As the Pittsburgh Steelers walked off the field and into the locker room at Highmark Stadium on Sunday, rookie tight end Pat Freiermuth pulled veteran quarterback Ben Roethlisberger aside after they upset the Buffalo Bills on Sunday afternoon, 23-16.
'Holy cow, it's loud out there," Freiermuth said to his quarterback.
'Yeah," Roethlisberger replied. "Welcome to the NFL."
Six players on the Steelers offense played their first game in front of a full NFL stadium on Sunday. And playing in front of over 70,000 fans, who are also known as Bills Mafia, is no picnic. They're rabid. They're passionate. And now, they cheer on one of the better teams in the entire league.
"We had a lot of first-timers out there," Roethlisberger said. "And that's a hostile place. Those fans are awesome. They were loud. It was very, very loud."
It was no fluke or oversight that the Steelers were 6.5-point underdogs heading into Sunday's matchup with the Bills. Not only is Buffalo poised for another run at the AFC Championship, or even their first Super Bowl appearance since 1993, the Steelers offense comes with several question marks this season—and one big question in particular.
Listen, the offensive line was bad in the first half. Plain, pure and simple. There are no two ways around it. First-round running back Najee Harris had eight yards on the ground in the first half. Both of the sacks against Roethlisberger was in the first 30 minutes of the game. It was a half of football where every Steelers fan had the right to think their worst fears about this season were realized.
The offensive line was a concern last season when it included veteran Pro Bowlers like David DeCastro and Maurkice Pouncey. Now, the only returning member of last year's starting unit is Chukwuma Okorafor.
To put it lightly, the offensive line is a unit in transition. To be a little more blunt, expect a lot of growing pains this season. And they were evident, and at times, hard to watch on Sunday.
But when Big Ben walked up to the podium to greet the media after the victory, he expressed how proud he was of the young group for putting their heads down and playing through the adversity. He even used a Tomlinism, saying, "they didn't blink."
"A lot of environmental factors," Roethlisberger said. "That's fans, that's weather, that's a really good defense, a good team. You know what? I'm proud of the guys ... They stood up in the face of not playing well early."
To be fair, the young guys weren't the only ones with their backs against the wall. Even Roethlisberger himself was off on several throws in the first half. Diontae Johnson, who has become a go-to target for Roethlisberger, went down with what looked to be a scary injury as he hobbled off the field after colliding with a defender on a crossing route.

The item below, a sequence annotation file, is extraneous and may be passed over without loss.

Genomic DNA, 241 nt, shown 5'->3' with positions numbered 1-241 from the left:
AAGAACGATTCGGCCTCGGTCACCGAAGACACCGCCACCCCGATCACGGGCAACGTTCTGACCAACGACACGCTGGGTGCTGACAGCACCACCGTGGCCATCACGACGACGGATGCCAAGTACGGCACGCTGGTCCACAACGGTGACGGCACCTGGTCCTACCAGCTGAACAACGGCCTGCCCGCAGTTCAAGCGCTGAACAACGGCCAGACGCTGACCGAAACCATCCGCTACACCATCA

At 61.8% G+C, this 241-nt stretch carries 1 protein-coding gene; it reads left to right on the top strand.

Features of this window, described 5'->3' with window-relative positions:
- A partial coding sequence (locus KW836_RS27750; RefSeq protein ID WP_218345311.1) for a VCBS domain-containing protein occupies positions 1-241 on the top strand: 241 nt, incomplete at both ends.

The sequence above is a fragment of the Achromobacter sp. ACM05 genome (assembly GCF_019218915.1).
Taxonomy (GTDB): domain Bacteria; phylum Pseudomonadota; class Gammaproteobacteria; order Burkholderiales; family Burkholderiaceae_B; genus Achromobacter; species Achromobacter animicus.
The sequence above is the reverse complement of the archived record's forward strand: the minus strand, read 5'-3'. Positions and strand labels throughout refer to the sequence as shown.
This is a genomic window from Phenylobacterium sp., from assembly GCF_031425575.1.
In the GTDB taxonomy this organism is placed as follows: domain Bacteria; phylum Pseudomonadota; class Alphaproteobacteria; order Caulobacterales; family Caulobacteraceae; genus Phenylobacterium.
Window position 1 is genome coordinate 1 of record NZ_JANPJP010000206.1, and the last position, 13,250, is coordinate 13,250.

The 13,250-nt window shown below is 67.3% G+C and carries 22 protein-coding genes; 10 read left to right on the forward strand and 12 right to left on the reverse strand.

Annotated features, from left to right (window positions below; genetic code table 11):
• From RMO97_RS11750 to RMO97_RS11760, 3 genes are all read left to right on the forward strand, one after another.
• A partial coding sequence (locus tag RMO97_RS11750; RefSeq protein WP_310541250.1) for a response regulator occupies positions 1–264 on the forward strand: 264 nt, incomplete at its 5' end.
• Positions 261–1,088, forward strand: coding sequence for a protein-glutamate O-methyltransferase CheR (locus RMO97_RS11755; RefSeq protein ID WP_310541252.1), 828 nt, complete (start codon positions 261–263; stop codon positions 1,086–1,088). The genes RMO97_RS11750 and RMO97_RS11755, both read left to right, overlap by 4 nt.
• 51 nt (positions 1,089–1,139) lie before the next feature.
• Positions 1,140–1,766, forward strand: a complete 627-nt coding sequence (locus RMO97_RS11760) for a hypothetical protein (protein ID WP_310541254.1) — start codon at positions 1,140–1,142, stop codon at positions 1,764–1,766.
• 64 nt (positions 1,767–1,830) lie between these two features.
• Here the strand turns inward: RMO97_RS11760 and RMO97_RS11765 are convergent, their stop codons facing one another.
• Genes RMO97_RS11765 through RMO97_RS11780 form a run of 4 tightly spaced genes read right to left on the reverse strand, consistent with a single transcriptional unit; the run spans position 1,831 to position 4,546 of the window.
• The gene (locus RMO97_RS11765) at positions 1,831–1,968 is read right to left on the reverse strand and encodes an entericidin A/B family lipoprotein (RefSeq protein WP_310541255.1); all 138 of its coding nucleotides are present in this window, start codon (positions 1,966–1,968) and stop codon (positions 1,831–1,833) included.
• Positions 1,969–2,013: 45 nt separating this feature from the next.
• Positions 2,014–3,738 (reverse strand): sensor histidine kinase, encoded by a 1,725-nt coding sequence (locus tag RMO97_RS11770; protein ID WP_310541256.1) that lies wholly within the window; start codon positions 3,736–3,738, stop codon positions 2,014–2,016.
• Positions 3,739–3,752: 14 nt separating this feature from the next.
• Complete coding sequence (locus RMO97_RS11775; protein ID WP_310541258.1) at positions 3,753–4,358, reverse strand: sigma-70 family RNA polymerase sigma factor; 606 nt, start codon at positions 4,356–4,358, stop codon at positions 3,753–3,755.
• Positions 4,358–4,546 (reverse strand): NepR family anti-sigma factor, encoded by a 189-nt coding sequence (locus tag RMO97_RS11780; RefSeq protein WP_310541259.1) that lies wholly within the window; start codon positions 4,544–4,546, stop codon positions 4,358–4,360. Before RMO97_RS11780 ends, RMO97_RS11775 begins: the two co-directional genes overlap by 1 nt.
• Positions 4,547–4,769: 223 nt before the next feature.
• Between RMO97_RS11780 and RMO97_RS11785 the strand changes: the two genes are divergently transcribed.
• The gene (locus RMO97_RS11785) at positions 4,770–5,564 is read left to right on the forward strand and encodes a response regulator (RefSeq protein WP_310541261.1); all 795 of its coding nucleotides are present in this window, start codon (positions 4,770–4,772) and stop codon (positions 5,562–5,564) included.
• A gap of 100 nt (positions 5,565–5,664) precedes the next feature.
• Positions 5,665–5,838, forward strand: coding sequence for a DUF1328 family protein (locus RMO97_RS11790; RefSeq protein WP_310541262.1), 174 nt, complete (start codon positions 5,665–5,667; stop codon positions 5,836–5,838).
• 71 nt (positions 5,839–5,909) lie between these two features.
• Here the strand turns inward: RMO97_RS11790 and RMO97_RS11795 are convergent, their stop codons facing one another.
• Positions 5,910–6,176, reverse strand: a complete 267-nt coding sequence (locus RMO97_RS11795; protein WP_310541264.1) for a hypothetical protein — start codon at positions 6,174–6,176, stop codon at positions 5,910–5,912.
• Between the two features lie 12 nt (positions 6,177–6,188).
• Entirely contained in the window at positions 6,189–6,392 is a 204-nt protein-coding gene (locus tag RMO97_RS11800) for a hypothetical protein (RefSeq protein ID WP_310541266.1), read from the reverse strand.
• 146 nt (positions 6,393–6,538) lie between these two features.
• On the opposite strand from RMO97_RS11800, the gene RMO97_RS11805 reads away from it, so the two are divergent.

Overall, the offense just couldn't find a rhythm. But, with the help of a phenomenal performance by the defense, the offense remained within striking distance by not making the big mistake and letting the game get out of reach.
"That was huge," Roethlisberger said. "We didn't do what we wanted to do but we didn't turn the ball over, we didn't do anything catastrophic. The fact that we came in at halftime and it wasn't like there was a big rah-rah, no one really spoke and acted crazy; it was just like, "Okay, this is what we're going to do in the second half. Let's go do it."
And the adjustments made by the offense worked. What's more, they didn't panic and get one-dimensional. That's what the 2020 Steelers did. When they got into trouble and couldn't run the football, the answer was to let Ben throw the ball 60 times, forfeit any effort to possess the ball and try to out-gun the opposing offense.
The very first play out of the gate in the second half was a run out of the shotgun to Najee Harris for a nine-yard gain—more yards than he had in the entire first half. The offense opened things up a little more, continued to mix in plays, called a heavy dose of RPOs and even pulled off a nice end-around that resulted in a 25-yard run by Chase Claypool that nearly found pay dirt.
In addition, Johnson came back from his first half injury and made arguably the play of the game with a stellar catch in the back corner of the end zone to give the Steelers a 13-10 lead. Of course, you might remember that Johnson was benched when the Steelers visited the Bills last season after dropping several passes in the game. So the adversity for a key player in the Steelers offense was not only physical or environmental.
"There are a lot of guys who pushed through a lot of things in an effort to deliver the victory," said head coach Mike Tomlin.
"He's a phenomenal football player," Roethlisberger said of Johnson. "He's a guy that is an incredible talent ... He's one of those guys; you get the ball in his hand and just sit back and watch it."
Outside of the victory formation at the end of the game, the offense produced points in every possession in the second half. It wasn't perfect, and this group has a lot of growing up to do. The offense could have helped close out the game with better execution of some RPO plays to keep the clock running.
But as Mike Tomlin said in his postgame press conference, the Steelers were not "style point oriented" on Sunday. They were just looking to get a win in a hostile environment against a very good football team.
A win like this can't be underestimated.
"I can't say enough about the effort of our guys, and they're ability to collectively smile in the face of adversity," Tomlin said. "Hopefully it's a sign of what we're capable of from a will standpoint. One week in is not going to write your stories. It's just good to come into an environment against an AFC giant, if you will—the defending AFC East champs—and get a win in September."
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